I have never been a let go. To leave office before the end of my mandate is odious to all the instincts of my body. But as president, I have to put America’s best interests first. America needs a full-time President and a full-time Congress, especially at this time with the issues we face at home and abroad. To continue to fight over the next few months for my personal vindication would almost completely absorb the time and attention of the President and Congress at a time when all of our attention should be on the big questions of peace abroad and of peace. prosperity without domestic inflation.

And Cuomo:

I’m a fighter, and my instinct is to fight through this controversy, which I believe is really politically motivated. I think this is unfair and false, and I believe it demonizes behavior that is not sustainable for society. If I could communicate the facts through the frenzy, New Yorkers would understand… but I have become a fighter for you, and it is your best interests that I must serve. This situation by its current trajectory will generate months of political and legal controversy … It will consume the government. It will cost taxpayers millions of dollars. It will brutalize people …

I think under the circumstances the best way for me to help now is to step aside and let the government take over. And so, that’s what I’m going to do because I’m working for you, and doing the right thing is doing the right thing for you.

The biggest difference, of course, is that, as far as we know, Nixon was not planning a political comeback but to stay out of the hoosegow – a possibility soon suppressed by the pardon his successor, Gerald Ford, granted him. .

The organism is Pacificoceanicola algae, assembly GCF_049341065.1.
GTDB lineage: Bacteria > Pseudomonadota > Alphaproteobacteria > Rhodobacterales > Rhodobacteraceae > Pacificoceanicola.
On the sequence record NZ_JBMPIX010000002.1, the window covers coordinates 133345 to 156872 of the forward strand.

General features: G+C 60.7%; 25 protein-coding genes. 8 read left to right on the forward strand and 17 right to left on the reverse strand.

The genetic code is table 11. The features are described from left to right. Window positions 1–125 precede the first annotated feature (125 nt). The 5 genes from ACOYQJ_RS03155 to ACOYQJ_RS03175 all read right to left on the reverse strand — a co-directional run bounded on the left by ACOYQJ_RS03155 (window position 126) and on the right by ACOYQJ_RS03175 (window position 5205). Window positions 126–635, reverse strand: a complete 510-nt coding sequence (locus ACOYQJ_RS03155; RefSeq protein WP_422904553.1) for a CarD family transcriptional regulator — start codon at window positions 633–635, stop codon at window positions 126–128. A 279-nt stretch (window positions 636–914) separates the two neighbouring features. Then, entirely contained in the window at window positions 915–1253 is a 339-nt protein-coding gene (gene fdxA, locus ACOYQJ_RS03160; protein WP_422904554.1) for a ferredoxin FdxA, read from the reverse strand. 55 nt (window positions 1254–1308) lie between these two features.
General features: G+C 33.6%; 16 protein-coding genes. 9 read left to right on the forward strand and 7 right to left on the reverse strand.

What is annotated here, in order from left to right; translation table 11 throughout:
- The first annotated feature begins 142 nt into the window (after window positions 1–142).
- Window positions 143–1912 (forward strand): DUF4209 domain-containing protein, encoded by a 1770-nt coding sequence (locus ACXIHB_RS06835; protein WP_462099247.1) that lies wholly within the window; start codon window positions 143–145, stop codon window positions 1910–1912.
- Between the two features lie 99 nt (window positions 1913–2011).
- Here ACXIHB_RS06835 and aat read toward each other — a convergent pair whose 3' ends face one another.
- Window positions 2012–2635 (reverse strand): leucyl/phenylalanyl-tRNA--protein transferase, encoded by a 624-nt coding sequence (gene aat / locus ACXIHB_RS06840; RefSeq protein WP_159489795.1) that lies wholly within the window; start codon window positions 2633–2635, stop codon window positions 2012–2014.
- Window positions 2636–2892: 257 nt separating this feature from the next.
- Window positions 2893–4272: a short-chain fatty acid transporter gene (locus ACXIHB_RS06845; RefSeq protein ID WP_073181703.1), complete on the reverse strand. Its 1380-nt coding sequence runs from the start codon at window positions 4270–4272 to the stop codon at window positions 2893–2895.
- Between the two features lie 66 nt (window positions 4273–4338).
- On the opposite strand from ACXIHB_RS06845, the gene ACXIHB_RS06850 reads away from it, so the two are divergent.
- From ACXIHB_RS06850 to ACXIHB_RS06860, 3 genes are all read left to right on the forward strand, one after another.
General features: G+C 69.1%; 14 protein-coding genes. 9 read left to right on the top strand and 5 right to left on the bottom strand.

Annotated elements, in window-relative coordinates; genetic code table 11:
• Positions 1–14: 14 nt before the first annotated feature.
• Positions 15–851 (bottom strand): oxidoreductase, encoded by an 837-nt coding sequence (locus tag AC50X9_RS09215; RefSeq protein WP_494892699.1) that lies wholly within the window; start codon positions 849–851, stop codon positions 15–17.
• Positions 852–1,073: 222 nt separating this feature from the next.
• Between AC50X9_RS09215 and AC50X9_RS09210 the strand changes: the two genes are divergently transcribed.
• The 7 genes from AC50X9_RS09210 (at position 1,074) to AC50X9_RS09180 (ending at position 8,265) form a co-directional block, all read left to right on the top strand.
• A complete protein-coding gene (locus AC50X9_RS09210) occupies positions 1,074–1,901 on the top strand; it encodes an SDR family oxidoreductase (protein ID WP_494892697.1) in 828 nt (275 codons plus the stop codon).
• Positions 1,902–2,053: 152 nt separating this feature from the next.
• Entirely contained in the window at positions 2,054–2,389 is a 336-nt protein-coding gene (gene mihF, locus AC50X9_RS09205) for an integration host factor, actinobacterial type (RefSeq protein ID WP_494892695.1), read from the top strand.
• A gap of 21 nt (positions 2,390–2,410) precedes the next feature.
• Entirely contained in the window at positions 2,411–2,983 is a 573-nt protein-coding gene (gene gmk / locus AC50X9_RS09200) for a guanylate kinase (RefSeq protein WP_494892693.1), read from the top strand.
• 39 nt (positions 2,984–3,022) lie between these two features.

Speaking of Ford, another famous resignation speech preceded Nixon’s by ten months: that of former Vice President Spiro T. Agnew. He had to explain to the American people the plea deal he had signed days earlier, which included his resignation as a veep (only to be replaced by Ford).

Like Nixon and Cuomo, Agnew worked his way through a denial of any real guilt, attributing his forced resignation to politics (in his case, the politics of Maryland’s tradition of bribes and setbacks, in which he was caught by shocked federal prosecutors who stumbled upon evidence that the former Baltimore County executive and governor of Maryland had accepted and still accepted cash bribes from road contractors) . But there was little doubt that Agnew resigned to avoid jail (he got parole instead by pleading guilty to tax evasion on the money he pocketed), and the only drama was her resignation. himself, which took place six days before his speech.

A governor’s resignation speech that came out of the blue and which I thought of as I looked at Cuomo’s cautious, serpentine exposure was Sarah Palin’s on July 2, 2009.

Palin came up with a signature word salad that never really explained why she was stepping down with almost a year and a half remaining in her tenure alone. She vaguely alluded to political enemies investigating her involvement in “Troopergate,” a state employee sacking scandal, but it was all quite confusing. As I noted at the time, “To the extent that there are consistent justifications expressed in his announcement, they involve the distractions of his battles with his 48 inferior enemies (and possibly their Alaskan cronies) and her realization that she doesn’t do a lot of work like a lame duck, so why wait to resign? “

At least Cuomo hasn’t let us guess at his motives, just as one wonders if he’s already dreaming of a 2022 return – which would be delusional, though not exactly surprising from either egos. most famous in American politics. . Either way, the disgraced governor’s resignation speech is likely to be of interest to political scientists and psychologists for a long time.